Weather Updates

Elgin area braces for possible flooding

The amount snow cover lack open water as indicated this phoFox River Carpentersville taken Monday have officials worried
about possible flooding

The amount of snow cover and the lack of open water as indicated in this photo of the Fox River in Carpentersville taken Monday have officials worried about possible flooding if it rains late Wednesday and Thursday. | Mike Danahey/Sun-Times Media

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Updated: March 20, 2014 6:13AM

ELGIN — If you think Monday’s weather was bad, worse could be in store Wednesday and Thursday. And because of that, Elgin public works crews are seeking residents’ help with an important task.

“If you have a catch basin in front of your house, you should clear the snow around it,” Water Director Kyla Jacobsen said.

What makes this important is that freezing rain and rain are in the forecast for Wednesday and Thursday.

“Wednesday night, freezing rain could move into the area that lasts until Thursday morning,” Northern Illinois University staff meteorologist Gilbert Sebenste said.

“We’ll go above freezing Thursday afternoon, and that should change things back to rain with highs near 40. After that, another system toward the weekend could produce some snow.”

Part of what makes this dangerous, Sebenste said, is that just a tenth of an inch of ice on the roads can be worse than 6 inches of snow, simply because getting good traction is nearly impossible when driving on the ice.

And for municipalities, because the ground is frozen and covered in a big layer of snow — and bodies of water are substantially frozen, too — “the water has nowhere to go. We have over 4 feet of frost in the ground, so the ground will not absorb any rain,” Jacobsen said.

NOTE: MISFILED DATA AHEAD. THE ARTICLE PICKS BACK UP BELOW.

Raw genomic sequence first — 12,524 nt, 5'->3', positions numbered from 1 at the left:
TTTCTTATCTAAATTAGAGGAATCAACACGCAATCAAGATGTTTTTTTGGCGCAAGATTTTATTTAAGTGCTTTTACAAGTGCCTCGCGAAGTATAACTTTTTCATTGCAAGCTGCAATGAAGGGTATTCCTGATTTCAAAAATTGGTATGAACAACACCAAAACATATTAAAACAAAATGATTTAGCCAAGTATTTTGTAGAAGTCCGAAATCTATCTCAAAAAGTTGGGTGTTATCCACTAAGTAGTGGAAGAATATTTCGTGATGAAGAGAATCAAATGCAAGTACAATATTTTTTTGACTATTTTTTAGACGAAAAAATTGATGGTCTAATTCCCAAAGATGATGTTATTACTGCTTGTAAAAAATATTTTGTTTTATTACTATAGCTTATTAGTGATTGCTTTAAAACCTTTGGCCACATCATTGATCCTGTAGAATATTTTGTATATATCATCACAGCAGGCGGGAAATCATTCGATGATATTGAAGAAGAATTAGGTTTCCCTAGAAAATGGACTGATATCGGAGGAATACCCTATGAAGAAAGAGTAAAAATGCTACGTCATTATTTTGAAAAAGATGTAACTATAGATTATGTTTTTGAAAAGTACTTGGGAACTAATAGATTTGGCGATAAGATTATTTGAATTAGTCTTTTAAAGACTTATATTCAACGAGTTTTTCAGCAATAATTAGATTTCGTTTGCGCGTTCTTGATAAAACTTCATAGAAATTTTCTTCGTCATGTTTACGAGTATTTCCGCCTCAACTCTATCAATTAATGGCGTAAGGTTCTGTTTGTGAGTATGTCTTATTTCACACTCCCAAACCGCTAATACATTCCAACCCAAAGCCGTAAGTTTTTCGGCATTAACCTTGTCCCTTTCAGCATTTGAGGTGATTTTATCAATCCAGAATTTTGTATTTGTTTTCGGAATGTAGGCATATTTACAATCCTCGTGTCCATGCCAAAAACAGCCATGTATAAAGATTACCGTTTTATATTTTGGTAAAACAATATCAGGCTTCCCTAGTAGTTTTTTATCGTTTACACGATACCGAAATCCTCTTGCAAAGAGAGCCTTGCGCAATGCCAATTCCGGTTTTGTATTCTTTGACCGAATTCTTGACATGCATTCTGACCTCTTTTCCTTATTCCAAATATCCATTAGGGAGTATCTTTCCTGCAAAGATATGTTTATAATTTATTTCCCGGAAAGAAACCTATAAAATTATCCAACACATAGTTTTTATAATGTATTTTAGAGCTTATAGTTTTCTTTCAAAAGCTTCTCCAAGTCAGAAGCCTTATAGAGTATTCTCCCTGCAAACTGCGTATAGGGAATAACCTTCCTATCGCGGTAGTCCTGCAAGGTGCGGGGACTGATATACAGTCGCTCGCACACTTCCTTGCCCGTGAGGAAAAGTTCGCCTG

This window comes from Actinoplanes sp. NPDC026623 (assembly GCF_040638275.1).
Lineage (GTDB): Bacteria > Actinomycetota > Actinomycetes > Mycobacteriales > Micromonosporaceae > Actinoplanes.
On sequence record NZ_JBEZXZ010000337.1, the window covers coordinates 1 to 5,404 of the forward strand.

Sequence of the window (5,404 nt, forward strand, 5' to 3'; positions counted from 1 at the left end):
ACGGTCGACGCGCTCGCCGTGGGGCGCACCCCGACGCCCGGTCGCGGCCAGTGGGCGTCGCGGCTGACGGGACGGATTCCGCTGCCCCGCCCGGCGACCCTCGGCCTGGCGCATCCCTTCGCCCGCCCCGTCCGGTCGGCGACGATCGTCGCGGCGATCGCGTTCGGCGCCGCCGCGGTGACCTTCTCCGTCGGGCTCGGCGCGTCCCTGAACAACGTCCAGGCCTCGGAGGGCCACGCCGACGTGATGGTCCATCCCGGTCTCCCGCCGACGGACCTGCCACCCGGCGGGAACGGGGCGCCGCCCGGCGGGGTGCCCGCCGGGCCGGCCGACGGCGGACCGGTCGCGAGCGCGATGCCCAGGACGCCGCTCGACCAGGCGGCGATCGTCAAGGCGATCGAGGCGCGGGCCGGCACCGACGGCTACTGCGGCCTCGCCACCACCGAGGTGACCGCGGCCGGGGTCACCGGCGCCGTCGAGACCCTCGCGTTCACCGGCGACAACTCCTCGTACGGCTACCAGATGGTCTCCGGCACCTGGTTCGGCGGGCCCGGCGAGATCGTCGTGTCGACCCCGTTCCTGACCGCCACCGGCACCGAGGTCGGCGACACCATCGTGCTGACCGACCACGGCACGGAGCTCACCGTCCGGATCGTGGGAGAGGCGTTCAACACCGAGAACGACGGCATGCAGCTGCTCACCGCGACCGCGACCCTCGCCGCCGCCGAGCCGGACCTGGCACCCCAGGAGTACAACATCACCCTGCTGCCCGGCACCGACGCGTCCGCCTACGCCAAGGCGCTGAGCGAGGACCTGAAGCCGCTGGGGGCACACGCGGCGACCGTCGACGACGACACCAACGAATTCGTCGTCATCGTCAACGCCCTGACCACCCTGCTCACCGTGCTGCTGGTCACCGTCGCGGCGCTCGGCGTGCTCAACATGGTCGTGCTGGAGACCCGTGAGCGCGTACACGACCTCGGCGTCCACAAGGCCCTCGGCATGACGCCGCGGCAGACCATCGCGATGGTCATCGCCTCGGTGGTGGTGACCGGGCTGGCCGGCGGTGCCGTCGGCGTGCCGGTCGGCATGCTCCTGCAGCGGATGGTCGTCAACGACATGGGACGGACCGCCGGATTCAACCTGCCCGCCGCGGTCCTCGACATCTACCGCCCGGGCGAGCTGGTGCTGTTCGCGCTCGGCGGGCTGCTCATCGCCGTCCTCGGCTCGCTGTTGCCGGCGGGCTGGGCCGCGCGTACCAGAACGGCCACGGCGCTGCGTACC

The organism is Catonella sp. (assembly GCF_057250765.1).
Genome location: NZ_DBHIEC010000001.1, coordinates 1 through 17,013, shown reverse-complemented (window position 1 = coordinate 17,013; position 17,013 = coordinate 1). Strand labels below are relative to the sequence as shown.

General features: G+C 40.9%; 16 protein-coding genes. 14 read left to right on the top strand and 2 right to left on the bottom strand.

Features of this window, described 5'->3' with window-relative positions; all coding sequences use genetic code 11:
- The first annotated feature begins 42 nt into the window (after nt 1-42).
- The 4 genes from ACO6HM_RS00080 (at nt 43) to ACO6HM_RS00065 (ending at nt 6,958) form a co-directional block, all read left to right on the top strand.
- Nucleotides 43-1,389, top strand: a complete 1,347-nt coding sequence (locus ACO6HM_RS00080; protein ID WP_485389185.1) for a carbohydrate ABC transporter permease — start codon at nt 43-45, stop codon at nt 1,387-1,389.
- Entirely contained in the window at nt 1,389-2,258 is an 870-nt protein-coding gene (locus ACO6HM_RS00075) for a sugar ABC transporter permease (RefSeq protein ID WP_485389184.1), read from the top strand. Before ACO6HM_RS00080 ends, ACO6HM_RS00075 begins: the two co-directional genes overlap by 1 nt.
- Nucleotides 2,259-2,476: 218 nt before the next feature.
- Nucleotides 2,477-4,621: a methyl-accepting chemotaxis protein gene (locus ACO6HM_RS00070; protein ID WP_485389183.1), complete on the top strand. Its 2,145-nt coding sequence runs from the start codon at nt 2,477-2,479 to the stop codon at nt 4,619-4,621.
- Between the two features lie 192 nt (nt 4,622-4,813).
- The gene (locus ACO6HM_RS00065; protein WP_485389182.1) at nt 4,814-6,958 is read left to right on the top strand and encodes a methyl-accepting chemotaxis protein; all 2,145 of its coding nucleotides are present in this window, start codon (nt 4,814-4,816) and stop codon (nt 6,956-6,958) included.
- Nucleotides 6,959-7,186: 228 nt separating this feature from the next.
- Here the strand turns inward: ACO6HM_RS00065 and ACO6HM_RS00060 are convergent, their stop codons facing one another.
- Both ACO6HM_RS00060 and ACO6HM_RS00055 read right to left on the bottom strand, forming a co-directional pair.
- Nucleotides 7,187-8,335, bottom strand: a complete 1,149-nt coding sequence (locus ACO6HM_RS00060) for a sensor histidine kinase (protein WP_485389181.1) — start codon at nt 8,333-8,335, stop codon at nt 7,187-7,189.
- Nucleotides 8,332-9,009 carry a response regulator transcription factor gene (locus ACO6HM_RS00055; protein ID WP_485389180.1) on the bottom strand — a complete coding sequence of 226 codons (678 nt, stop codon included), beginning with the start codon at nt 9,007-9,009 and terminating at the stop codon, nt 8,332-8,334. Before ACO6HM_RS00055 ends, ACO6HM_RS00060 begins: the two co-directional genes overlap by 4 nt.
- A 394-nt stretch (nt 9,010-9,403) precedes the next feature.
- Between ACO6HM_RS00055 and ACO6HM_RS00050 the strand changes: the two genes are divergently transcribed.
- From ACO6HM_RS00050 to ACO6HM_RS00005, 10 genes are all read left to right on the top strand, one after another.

“Flooding due to rains is going to be priority one, although they are saying some freezing rain may proceed the actual rain,” Jacobsen added. “So it’s likely that the staff may be out on salt duty before the flooding actually starts.”

Neighborhoods most prone to such problems are those around creeks, Jacobsen said. In Elgin, they include the ones on the west side near Tyler Creek in the Royal Boulevard area and on the east side close to Poplar Creek, including along Kirk and Kramer streets and around Elgin High School.

Jacobsen said she thinks that clearing the catch basins is a community problem.

“I think that it would help if homeowners would clear the catch basins in front of their homes,” she said. “The city has nearly 6,000 catch basins; and since snow has been the No. 1 issue for the sewer crews, they haven’t had the luxury of time to go out and clear around all the catch basins.”

This week, the Kane County Office of Emergency Management issued a release echoing Jacobsen’s concerns and reminding residents to take precautions to help protect homes from flooding caused by the fifth snowiest northern Illinois winter on record.

Tips include clearing street drains of snow, ice and debris. People who discover that a sewer grate that has been removed should contact their public works department immediately.

The OEM also advises residents to move snow from around their homes to provide a clear drainage path away from the building.

Another tip is to make sure one’s sump pump is working properly and to test the backup batteries if the sump pump is so equipped.

“Check to make sure your sump pump discharge pipe outside your home is not frozen, clogged or blocked by snow,” the OEM release states. “(And) repair leaks or cracked basement walls and floors using waterproofing compounds to avoid seepage.”

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